Crochet Patterns, Knitting Patterns and Copyright Law

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What is copyright?

Copyright is a form of protection provided by the laws of the United States (title 17, U.S. Code) to the authors of “original works of authorship,” including literary, dramatic, musical, artistic, and certain other intellectual works. This protection is available to both published and unpublished works.


Who can claim copyright?

Copyright protection starts immediately from the time the work is created in fixed form. The copyright immediately becomes the property of the author who created the work. Only the author or those deriving their rights through the author can rightfully claim copyright. No publication or registration or other action in the Copyright Office is required to secure copyright. It is automatic and use of a copyright notice is not required under U.S. law.


What works are protected?

Copyright protects "original works of authorship" that are fixed in a tangible form of expression. The patterns, step-by-step instructions, charts and accompanying photographs are copyrighted. Any finished product made from a copyrighted pattern, step-by-step instructions, chart, or photograph may also be covered under copyright law.

There is much controversy over the fact that a finished product that you make may be copyrighted. However, there are several reasons why a finished product may still be covered by copyright.

Derivative works are protected by copyright and it is the author's expression that you have reproduced, meaning that the finished product of a copyrighted pattern does not necessarily eliminate the copyright protection. A “derivative work” is a work based upon one or more preexisting works, such as a translation, musical arrangement, dramatization, fictionalization, motion picture version, sound recording, art reproduction, abridgment, condensation, or any other form in which a work may be recast, transformed, or adapted.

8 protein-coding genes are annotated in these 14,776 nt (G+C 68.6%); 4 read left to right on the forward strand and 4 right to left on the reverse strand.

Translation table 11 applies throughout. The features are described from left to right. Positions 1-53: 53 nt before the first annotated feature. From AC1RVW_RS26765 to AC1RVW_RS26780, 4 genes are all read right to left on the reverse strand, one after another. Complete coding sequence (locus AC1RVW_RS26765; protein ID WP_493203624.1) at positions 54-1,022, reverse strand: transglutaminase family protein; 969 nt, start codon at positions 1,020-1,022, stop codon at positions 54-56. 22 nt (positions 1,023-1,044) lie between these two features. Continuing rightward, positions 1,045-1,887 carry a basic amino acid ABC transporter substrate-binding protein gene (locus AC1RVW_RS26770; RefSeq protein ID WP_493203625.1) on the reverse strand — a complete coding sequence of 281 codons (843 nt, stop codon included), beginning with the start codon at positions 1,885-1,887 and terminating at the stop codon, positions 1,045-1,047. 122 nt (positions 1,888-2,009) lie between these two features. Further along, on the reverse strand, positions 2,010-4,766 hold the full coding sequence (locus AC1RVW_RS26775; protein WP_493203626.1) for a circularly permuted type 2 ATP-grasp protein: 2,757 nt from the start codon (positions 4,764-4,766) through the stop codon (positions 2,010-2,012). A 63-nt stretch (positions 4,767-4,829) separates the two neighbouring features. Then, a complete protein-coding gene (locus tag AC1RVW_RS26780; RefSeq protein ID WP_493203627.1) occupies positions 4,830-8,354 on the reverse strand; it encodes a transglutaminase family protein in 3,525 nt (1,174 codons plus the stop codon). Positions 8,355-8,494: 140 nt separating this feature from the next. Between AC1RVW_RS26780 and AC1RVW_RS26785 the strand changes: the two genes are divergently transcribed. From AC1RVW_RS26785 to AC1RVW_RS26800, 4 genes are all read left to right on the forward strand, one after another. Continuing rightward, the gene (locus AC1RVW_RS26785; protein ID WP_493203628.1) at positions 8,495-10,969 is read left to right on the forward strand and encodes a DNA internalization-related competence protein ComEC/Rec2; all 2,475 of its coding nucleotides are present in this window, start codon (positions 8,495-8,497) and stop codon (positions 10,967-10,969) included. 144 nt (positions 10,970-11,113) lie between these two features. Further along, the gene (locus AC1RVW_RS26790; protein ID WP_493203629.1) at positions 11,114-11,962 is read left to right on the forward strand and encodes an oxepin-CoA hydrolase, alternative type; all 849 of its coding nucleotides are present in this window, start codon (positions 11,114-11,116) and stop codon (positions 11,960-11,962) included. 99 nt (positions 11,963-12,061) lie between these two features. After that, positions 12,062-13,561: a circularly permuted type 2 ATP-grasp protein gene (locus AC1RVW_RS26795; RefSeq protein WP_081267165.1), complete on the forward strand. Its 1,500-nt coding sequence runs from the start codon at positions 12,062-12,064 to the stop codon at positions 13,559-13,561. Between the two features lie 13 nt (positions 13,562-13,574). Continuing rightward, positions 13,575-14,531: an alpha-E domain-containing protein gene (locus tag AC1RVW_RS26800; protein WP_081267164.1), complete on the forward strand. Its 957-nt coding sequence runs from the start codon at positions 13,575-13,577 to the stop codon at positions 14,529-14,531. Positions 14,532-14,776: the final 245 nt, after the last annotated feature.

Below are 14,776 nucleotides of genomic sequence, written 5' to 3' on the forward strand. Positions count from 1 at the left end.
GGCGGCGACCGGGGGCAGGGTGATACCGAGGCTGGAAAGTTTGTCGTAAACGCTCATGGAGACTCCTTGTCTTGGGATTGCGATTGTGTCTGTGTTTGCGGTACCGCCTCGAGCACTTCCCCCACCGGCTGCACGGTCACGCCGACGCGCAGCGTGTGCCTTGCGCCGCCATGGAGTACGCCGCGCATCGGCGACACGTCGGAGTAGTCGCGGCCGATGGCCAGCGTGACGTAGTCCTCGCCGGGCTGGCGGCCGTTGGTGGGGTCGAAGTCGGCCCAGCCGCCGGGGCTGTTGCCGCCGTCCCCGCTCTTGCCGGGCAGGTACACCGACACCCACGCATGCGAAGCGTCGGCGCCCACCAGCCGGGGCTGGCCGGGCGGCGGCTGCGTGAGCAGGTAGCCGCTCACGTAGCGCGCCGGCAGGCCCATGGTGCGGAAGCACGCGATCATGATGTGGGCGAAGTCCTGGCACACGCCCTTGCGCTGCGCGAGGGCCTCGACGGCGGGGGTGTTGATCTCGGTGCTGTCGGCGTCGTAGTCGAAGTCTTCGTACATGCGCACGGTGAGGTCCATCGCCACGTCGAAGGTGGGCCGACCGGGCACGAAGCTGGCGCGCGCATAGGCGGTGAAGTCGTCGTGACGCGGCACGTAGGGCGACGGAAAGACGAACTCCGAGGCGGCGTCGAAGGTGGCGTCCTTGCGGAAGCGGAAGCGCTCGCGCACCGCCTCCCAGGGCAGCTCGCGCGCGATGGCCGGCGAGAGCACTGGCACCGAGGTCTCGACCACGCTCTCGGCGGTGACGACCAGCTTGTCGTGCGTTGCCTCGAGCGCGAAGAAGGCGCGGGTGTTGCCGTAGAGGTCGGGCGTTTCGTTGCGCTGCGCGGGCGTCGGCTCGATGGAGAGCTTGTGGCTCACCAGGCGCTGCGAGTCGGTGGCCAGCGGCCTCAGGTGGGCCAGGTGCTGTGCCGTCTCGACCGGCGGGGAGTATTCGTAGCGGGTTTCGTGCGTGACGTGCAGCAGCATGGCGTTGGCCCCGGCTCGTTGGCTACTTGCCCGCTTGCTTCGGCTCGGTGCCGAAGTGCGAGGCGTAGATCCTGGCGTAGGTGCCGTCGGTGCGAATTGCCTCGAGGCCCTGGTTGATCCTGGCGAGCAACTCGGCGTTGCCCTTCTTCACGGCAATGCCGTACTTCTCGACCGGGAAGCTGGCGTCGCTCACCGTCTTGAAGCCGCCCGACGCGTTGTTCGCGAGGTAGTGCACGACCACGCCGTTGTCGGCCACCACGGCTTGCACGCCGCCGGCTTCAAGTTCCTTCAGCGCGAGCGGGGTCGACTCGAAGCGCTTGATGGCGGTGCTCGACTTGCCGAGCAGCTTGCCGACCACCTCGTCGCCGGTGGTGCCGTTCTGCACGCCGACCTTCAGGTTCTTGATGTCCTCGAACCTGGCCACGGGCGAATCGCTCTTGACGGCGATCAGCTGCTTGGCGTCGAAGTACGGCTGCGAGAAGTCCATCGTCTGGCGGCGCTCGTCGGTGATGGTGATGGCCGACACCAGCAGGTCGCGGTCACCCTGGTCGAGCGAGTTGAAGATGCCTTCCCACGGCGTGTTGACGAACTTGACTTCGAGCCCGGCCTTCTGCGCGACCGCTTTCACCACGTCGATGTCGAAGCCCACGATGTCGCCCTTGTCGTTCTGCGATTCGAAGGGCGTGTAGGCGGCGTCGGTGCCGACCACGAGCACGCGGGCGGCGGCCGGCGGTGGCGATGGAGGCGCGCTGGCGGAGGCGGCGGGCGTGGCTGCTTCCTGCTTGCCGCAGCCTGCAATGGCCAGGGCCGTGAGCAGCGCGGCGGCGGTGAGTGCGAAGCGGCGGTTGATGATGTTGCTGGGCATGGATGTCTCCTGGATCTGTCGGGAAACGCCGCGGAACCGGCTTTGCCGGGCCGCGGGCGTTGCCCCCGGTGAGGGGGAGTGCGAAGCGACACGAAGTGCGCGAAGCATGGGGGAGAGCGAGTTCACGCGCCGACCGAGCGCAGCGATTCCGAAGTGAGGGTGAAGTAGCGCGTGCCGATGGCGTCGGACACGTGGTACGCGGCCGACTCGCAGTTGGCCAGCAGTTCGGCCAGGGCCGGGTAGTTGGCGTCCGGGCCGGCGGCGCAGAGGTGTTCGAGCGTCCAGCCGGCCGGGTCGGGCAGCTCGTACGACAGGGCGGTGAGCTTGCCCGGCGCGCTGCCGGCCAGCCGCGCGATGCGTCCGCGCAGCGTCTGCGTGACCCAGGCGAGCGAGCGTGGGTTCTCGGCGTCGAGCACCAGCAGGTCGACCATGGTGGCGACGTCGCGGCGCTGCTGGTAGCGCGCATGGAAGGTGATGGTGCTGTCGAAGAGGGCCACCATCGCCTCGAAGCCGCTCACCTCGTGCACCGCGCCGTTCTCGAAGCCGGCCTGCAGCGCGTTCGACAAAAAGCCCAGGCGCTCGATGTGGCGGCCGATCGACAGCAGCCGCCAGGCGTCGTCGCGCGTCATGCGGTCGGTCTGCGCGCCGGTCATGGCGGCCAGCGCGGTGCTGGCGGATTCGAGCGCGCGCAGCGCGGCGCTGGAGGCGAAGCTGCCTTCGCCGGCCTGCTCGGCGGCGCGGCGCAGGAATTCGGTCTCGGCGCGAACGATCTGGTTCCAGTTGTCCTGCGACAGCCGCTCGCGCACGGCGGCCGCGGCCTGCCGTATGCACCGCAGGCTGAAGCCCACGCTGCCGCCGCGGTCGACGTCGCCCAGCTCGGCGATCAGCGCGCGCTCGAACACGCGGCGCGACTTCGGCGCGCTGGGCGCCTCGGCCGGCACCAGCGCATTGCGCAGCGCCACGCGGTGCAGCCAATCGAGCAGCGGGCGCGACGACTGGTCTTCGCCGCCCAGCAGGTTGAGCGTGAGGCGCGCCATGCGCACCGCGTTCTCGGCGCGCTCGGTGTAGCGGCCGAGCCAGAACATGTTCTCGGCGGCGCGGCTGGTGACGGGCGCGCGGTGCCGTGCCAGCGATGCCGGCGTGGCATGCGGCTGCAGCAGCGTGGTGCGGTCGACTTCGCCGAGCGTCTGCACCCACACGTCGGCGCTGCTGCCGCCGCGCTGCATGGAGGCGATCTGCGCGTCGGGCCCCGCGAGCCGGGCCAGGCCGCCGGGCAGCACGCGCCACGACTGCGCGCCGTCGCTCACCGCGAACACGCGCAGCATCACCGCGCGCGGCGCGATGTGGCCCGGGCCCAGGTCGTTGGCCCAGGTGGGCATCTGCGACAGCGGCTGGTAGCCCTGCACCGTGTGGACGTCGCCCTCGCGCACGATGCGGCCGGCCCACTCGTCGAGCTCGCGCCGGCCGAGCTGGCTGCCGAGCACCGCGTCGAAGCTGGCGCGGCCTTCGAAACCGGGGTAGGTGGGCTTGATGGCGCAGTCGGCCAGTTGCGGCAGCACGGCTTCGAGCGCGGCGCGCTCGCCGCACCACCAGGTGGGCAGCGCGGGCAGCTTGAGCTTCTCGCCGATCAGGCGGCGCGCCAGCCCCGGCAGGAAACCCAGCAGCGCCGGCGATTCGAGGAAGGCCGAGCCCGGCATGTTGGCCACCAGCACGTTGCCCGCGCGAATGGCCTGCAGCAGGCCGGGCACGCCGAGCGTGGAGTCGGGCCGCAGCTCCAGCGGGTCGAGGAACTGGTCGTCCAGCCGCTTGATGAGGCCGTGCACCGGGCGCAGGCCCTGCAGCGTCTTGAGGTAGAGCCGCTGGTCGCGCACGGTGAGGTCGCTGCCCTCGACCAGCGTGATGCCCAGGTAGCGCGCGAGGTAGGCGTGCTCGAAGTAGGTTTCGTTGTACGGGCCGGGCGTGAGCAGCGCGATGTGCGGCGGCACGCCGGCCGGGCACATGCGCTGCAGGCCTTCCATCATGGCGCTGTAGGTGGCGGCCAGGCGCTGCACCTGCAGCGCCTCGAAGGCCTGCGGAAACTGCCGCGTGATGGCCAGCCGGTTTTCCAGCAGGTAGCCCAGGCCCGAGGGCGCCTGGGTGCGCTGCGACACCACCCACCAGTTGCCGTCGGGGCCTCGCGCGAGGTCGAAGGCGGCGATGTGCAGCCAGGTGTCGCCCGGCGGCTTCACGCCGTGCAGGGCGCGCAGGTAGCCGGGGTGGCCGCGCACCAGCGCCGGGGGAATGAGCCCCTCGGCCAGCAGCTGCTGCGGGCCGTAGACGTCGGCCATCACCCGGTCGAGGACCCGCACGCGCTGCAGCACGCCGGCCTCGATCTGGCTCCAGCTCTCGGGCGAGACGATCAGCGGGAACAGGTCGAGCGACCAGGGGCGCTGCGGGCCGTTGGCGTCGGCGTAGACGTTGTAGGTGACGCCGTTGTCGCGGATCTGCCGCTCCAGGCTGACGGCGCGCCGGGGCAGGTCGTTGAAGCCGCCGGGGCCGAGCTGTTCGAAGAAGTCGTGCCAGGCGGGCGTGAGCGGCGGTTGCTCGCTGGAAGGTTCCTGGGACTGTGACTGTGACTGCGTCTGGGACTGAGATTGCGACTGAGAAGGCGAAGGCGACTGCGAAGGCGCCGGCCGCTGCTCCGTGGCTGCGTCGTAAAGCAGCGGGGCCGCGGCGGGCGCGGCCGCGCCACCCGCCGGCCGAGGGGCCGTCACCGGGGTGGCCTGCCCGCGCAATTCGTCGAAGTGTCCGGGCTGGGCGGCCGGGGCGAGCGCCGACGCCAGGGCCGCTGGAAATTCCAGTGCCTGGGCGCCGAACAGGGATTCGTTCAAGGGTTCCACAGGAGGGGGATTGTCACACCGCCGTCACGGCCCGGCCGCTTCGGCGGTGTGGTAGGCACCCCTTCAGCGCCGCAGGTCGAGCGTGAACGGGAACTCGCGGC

Additionally, patterns may be sold or provided for free with restrictions on the use of items made from the pattern, extending the copyright to the finished garment. For more information on this aspect of copyright law, read this article by Lance D Reich, an intellectual property rights lawyer; specifically the section titled, "Can I sell or donate items I make from a copyrighted pattern?"

An exception often cited is that copyright protections do not extend to the utilitarian aspects of "useful articles." Even with this exception, any artful authorship that can be identified separately from the utilitarian aspects of the item may be copyrighted.

Many designers publish pattern instructions intending them to be used for personal or charitable purposes only. Therefore, prior to selling any finished product made from a copyrighted pattern, it is recommended to first contact the publisher or designer to request and receive permission to do so, or consult with a qualified intellectual property lawyer. All of the patterns published on Purple Kitty are still under copyright. If there are any restrictions, they are found on the pattern page or can be found at the copyright holder's linked website.


Are free patterns covered under copyright?

Free patterns have the exact same copyright protections as a purchased pattern. Copyright has absolutely nothing to do with whether or not the pattern was purchased. To repeat what has been stated above: all patterns, step-by-step instructions, charts and accompanying photographs are copyrighted.